International lending took a hit during the credit crisis, much more so than banks’ domestic lending. Strikingly, banks reduced their cross-border lending in some countries much faster than in others. De Haas and Van Horen researched the reasons for such big differences across countries.
Information on customers
Lending generally falls off in economically bad times, because enterprises reduce investment and banks become more cautious in granting credit in view of the higher likelihood of failures and defaults. When the economy is weak, banks seek more certainty about the creditworthiness of their potential customers. They need sound and reliable information but that is not always easy to find. Different factors may either help or hinder: how distant a bank is from its customers, whether it has a subsidiary in the country of the potential customer, whether it has the opportunity to cooperate with local banks, and finally, whether it has the experience – because by doing regular business in a certain country, a bank learns the most effective way to obtain information. This study assessed the importance of each of these factors.
Lending in sixty countries
The researchers examined cross-border lending by 118 internationally operating banks, focusing on the market for syndicated loans, i.e. loans issued by a consortium of banks. For each of these banks, and for each country in which they operate, they calculated the degree to which international lending changed in the year after the collapse of Lehman Brothers relative to the period before the credit crisis. Subsequently, they tested which factors explain why banks reduced their lending more quickly in one country than in another.
Of the 118 banks examined, the majority had headquarters in Western countries such as the US, the UK and the Netherlands: the other banks were established in emerging economies including China, India and South Africa. Lending by these 118 banks is spread out over sixty countries worldwide.
The further away, the vaguer, and the lower the credit: that seems to be the motto in times of a crisis, according to the research paper. The closer a bank’s headquarters is to its foreign customers, the more it cooperates in a network of local banks, and the more experience it has in the country of the potential client, the slower the decline in its cross-border lending. The further away a bank is from the country of the (potential) borrower, the less experience the bank has in that country and the less its involvement in cooperative arrangements with other local banks, the sooner the alarm bells will ring. In those situations, an international bank will have more difficulty in obtaining adequate information on a customer's creditworthiness and that puts lending under pressure. This not only applies to new customers, but also to customers with whom the bank has already dealt frequently.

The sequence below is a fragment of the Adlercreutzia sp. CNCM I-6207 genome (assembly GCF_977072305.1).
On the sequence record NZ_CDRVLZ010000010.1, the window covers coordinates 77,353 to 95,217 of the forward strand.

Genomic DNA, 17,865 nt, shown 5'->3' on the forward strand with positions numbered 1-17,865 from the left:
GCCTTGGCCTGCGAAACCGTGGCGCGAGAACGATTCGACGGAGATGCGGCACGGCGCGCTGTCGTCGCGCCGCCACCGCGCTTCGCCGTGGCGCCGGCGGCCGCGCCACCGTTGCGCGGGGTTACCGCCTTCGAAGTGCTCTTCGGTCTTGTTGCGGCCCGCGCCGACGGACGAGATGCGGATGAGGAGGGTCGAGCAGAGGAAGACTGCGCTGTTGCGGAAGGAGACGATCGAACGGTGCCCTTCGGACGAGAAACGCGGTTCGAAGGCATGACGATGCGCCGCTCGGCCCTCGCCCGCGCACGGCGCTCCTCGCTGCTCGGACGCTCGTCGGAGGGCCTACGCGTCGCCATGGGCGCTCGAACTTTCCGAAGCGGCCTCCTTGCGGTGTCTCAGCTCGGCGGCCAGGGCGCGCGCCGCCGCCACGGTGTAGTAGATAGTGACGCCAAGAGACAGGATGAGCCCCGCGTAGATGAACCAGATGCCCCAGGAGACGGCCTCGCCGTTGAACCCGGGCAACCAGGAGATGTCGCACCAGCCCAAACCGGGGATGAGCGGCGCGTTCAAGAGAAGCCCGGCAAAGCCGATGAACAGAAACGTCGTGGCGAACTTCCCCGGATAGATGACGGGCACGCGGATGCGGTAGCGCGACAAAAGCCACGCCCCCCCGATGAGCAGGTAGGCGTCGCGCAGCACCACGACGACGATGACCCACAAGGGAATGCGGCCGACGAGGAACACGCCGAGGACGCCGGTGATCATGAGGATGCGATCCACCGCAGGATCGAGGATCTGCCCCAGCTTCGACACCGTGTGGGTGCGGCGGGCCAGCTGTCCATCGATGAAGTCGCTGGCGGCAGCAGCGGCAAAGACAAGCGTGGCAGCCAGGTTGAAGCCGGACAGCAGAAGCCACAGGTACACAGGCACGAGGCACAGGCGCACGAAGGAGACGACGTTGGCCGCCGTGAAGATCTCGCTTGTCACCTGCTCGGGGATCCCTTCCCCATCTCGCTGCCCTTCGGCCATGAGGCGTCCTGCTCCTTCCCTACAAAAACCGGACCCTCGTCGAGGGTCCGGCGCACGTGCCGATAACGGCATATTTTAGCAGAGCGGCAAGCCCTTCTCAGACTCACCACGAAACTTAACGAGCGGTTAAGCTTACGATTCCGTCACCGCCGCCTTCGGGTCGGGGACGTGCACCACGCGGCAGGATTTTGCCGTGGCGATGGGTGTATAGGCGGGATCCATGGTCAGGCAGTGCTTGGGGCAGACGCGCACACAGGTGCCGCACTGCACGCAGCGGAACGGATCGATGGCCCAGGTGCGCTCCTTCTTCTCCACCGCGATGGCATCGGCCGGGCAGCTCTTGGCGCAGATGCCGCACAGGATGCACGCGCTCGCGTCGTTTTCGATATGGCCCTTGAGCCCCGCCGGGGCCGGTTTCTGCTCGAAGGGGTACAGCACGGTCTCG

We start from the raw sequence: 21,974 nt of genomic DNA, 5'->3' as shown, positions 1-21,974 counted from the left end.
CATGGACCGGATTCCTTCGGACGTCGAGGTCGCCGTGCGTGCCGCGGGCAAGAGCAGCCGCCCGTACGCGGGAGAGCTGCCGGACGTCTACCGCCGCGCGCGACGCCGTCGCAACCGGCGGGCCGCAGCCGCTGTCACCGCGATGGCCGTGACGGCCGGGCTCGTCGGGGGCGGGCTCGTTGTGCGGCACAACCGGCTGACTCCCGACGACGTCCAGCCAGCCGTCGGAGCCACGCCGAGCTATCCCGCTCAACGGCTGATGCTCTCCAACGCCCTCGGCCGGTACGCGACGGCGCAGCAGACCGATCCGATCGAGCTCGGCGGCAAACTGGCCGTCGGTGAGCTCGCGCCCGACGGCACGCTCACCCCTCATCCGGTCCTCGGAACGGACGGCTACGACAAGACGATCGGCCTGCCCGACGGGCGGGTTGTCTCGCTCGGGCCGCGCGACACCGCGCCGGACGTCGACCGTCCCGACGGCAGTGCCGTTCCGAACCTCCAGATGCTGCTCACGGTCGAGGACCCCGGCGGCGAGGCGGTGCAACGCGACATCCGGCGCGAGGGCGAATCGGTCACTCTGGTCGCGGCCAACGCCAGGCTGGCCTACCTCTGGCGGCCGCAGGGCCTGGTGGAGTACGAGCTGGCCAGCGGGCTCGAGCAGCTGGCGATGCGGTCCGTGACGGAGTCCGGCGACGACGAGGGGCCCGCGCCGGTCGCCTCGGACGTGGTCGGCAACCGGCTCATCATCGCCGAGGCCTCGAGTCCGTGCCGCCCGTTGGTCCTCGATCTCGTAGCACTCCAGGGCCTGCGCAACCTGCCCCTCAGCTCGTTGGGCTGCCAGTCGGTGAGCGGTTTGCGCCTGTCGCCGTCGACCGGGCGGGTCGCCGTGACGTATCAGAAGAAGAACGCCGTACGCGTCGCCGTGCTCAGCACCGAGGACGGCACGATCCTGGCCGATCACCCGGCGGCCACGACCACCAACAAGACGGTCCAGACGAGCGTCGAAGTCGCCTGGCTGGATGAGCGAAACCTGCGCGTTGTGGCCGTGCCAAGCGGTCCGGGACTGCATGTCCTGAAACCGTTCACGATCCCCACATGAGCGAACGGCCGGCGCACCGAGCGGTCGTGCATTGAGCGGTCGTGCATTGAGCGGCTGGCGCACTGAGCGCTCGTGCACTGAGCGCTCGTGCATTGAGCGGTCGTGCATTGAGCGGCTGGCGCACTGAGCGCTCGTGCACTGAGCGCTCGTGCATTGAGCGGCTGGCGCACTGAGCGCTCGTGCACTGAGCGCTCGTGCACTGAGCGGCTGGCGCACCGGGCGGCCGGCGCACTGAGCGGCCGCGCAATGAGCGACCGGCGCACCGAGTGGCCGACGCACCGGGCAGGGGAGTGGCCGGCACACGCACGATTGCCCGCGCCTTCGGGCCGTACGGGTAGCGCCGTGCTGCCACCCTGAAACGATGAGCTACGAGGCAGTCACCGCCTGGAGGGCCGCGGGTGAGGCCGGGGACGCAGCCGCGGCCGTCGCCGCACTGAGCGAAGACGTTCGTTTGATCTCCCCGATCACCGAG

Interbank-loans form a striking exception: the amount that banks are prepared to lend to other banks during a crisis is totally unrelated to factors such as distance, the maintenance of a local subsidiary, local network, and/or experience. At the lowest point of the credit crisis, the mutual mistrust among banks was so deep that even a loan to a bank in a neighbouring country appeared too risky.
For potential borrowers in emerging economies, the presence of an international bank’s subsidiary makes a big difference: it limits the reduction in cross-border lending during a crisis. International banks with a subsidiary in a certain country can obtain more information through their own people on the ground and this benefits their lending. In emerging economies it is often difficult to gather ‘hard’ information, such as credible statistical data. In that case, 'soft' locally obtained information on, say, the management qualities of a local entrepreneur could have added value. Emerging economies seeking to secure stable international loans during a crisis are hence well-advised to open their borders to subsidiaries of international financial concerns.